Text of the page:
Art. IV. The Narrative of Robert Adams, a Sailor, who was wrecked

on the Western Coast of Africa, in the Year 1810, was detained three Years in Slavery by the Arabs of the Great Desert, and resided several Months in the City of Tombuctoo. With a Map,

Notes, and an Appendix. 4to. pp. 260. Price 11. 55. Murray, 1816. WI

HEN a tract of the globe is hardly worth exploring, at

the cost and trouble of a regular expedition fitted out for the purpose, it is a very acceptable thing on the ground of economy, to have some of the wished-for information brought in by an unexpensive casualty, like that which has produced the present volume;-excepting indeed the shipwreck which threw Robert Adams upon his adventures. If we may only be allowed to put this melancholy circumstance out of the account, we have here an instance hardly to be paralleled in the history of geographical knowledge, for the extent of enlargement gained to it, as considered in conjunction with the insignificance in many respects of the agent, and the total absence of preparation, equipment, co-operation, or protection

All the inquisitive imaginations in Europe were longing, and till lately almost despairing, to have the prospect opened across the vast African deserts as far as Tonbuctoo Conjecture, speculation, legends, had accumulated, through centuries, to the amount of volumes, concerning that city, and its precincts, and the formidable intervening tracts. How to get there safely, and safely back, was the question. And who shall adventure the hazardous enterprise? What a fortunate mortal it will be, that shall one day penetrate to those desert-guarded dwellings of strange men, and return to tell what he has seen.

While such are the fancies and wishes of a curious and restless ignorance, and while possibilities are weighing, and enterprises planning, there is thrown on the African coast a coinmon sailor, who can neither write nor read, who has probably never heard the name of Tombuctoo, who is nearly stripped of bis clothes by barbarians as soon as he comes to land. This man, thus upfur.. nished with any one terrestrial thing for the purposes of enterprise and geographical discovery, but the limbs and organs of which his person is composed, accomplishes what no man of the Christian name ever before accomplished, however commissioned or provided, however ardent or brave; accomplishes what enthusiastic individuals, and what academics and governments, had been wishing and planning in, vain. He traverses the hideous region very far towards its centre, resides a number of months, sometimes in royal society, at Tombucton, has the intimate inspection of Mahomedan and Pagan manners and character, and after several years spent at various positions in the fiery desert, comes as a ragged beggar into London, and by the merest chance falls into the company of some of the most learned, philosophic, and powerful persons of that metropolis, to whom he describes what no other individual in the civilised world could have described, authoritatively compelling at length their reluctant belief that the far-famed Tombuctoo is an accumulation of mud huts, the royal palace being the mud-hut-inchief. Nor was the fact that this city is the seat of a Negro, instead of a Mahomedan government, the point in which his évidence had the least force of prepossession to overcome.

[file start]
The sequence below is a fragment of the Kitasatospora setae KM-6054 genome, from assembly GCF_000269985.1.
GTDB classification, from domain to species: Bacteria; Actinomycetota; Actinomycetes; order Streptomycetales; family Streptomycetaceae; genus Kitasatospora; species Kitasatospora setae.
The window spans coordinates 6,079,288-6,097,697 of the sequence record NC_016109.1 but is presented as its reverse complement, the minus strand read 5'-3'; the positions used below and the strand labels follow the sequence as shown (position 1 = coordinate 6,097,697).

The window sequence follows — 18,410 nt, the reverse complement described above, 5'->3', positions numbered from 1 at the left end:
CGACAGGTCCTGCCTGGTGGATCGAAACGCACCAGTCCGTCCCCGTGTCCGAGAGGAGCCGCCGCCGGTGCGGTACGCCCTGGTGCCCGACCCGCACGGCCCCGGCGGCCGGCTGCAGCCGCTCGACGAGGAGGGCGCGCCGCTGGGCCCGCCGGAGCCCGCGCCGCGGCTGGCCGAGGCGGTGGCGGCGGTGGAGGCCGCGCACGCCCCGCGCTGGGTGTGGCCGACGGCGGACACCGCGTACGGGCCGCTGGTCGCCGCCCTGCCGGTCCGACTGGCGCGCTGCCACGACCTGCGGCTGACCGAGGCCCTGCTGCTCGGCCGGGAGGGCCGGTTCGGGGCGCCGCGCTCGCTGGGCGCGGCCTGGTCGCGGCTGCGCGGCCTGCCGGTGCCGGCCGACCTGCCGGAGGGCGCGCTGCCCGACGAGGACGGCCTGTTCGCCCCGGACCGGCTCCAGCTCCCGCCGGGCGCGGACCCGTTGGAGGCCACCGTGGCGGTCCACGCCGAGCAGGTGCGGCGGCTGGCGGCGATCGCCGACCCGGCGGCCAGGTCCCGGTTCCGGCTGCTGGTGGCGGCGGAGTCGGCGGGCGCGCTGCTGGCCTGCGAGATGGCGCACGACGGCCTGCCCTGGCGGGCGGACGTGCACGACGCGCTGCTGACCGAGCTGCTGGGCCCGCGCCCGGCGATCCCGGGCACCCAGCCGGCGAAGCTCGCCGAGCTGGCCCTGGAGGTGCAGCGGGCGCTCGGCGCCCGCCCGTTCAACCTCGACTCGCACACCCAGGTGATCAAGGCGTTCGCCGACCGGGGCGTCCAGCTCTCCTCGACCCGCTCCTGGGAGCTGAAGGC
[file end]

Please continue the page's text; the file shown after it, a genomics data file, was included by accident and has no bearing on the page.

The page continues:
Our first sentence made an implication against the value of the Continent to be explored. And truly every additional authentic description but aggravates its character of worthlessness and horror. It might seem to have been a ground consigned early in the lapse of time to the evil powers of nature, as a scene in which to prepare themselves for their operations over the world, and which ground their exercises and experiments had blasted and calcined to a state of total and perpetual death. For hundreds of leagues the wretched traveller still sees around bin the uniform relic of a creation destroyed, a boundless, expanse of substance which would be happily exchanged for empty space,-unless the scorching atmosphere should have left him fancy enough to assign this infinite sand to some use of ballast to the planet of which it forms so blank and dismal a part of the convexity. A tract broad enough for a respectable kingiiom, shall not be of the value of a single parish, hardly of a large farm, of one of these more northern countries. The mighty malignant agency which has smitten th se devoted regions with utter desolation, has not been confined to one mode; it has drowned what it could not burn; for it appears that the frightful aridity of the sandy deserts bas its counterpart in the morasses and stagnant pools which occupy much of the wide space from the coast of Benin to Haoussa.